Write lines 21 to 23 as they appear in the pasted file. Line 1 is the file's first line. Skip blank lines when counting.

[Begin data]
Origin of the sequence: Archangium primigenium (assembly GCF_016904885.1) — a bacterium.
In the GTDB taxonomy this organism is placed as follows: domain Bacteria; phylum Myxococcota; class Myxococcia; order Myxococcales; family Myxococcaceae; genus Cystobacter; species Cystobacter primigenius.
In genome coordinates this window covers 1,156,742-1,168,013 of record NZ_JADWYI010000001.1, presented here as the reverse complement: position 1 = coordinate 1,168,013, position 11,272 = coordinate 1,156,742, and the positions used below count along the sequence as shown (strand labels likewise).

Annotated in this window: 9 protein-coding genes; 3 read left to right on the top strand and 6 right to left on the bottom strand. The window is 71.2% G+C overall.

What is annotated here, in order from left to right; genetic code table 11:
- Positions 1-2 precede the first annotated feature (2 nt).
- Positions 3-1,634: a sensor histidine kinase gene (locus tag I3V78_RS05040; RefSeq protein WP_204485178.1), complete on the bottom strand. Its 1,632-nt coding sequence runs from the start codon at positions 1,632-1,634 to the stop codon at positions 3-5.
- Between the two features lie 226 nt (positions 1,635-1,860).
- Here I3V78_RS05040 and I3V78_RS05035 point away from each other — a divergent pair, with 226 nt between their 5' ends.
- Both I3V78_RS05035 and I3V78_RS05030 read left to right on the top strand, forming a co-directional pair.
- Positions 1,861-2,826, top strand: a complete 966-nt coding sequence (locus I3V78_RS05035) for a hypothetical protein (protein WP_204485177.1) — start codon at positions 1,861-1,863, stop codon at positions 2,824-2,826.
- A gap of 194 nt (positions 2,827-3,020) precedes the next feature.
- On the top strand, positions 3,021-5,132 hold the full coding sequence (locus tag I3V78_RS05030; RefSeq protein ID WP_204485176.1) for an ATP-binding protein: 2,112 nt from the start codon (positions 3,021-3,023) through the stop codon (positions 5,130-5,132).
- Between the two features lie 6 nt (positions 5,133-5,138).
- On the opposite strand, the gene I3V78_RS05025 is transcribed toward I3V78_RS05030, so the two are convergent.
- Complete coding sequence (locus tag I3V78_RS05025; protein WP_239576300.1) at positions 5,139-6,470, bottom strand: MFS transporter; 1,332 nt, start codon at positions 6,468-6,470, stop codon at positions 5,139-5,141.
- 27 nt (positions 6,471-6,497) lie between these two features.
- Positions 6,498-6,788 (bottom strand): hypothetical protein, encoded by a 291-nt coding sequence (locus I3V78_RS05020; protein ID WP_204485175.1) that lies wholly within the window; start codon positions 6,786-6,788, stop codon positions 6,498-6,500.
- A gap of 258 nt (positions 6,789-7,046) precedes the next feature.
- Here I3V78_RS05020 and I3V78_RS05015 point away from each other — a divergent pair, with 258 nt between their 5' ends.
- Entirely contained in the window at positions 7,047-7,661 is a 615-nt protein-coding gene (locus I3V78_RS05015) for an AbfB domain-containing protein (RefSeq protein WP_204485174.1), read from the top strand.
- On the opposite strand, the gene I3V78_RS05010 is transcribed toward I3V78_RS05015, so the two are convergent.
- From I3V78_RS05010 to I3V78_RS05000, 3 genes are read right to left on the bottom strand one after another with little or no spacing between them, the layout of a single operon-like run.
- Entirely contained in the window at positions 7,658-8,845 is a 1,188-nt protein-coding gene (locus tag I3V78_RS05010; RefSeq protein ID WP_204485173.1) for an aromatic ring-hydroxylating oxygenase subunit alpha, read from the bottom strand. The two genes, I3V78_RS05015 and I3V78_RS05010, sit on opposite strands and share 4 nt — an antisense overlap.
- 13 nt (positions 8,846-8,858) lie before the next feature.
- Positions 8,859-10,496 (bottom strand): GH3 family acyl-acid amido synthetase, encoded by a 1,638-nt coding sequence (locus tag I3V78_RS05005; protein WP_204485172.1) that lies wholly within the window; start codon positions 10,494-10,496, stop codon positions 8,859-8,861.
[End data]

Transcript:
- Entirely contained in the window at positions 7,047-7,661 is a 615-nt protein-coding gene (locus I3V78_RS05015) for an AbfB domain-containing protein (RefSeq protein WP_204485174.1), read from the top strand.
- On the opposite strand, the gene I3V78_RS05010 is transcribed toward I3V78_RS05015, so the two are convergent.
- From I3V78_RS05010 to I3V78_RS05000, 3 genes are read right to left on the bottom strand one after another with little or no spacing between them, the layout of a single operon-like run.